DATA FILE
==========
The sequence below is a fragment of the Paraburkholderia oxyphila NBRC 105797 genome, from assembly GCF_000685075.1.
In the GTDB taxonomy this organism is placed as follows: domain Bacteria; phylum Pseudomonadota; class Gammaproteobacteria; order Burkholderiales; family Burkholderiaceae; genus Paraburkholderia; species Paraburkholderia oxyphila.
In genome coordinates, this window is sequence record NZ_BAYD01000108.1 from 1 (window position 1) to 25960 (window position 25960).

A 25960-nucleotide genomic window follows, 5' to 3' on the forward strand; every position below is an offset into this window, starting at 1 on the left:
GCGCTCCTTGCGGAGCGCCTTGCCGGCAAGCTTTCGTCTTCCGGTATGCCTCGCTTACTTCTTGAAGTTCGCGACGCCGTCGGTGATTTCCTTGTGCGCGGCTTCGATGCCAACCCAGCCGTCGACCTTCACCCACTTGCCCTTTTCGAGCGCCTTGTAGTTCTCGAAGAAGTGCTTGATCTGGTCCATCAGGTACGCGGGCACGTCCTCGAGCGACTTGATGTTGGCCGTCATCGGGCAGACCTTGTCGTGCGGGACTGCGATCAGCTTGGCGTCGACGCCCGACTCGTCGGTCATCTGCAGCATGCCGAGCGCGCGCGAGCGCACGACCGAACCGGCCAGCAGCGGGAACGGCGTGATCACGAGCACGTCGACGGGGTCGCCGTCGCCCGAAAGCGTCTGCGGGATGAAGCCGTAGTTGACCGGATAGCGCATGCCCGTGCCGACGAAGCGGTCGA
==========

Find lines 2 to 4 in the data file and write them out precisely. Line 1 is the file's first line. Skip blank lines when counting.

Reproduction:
In the GTDB taxonomy this organism is placed as follows: domain Bacteria; phylum Pseudomonadota; class Gammaproteobacteria; order Burkholderiales; family Burkholderiaceae; genus Paraburkholderia; species Paraburkholderia oxyphila.
In genome coordinates, this window is sequence record NZ_BAYD01000108.1 from 1 (window position 1) to 25960 (window position 25960).

A 25960-nucleotide genomic window follows, 5' to 3' on the forward strand; every position below is an offset into this window, starting at 1 on the left: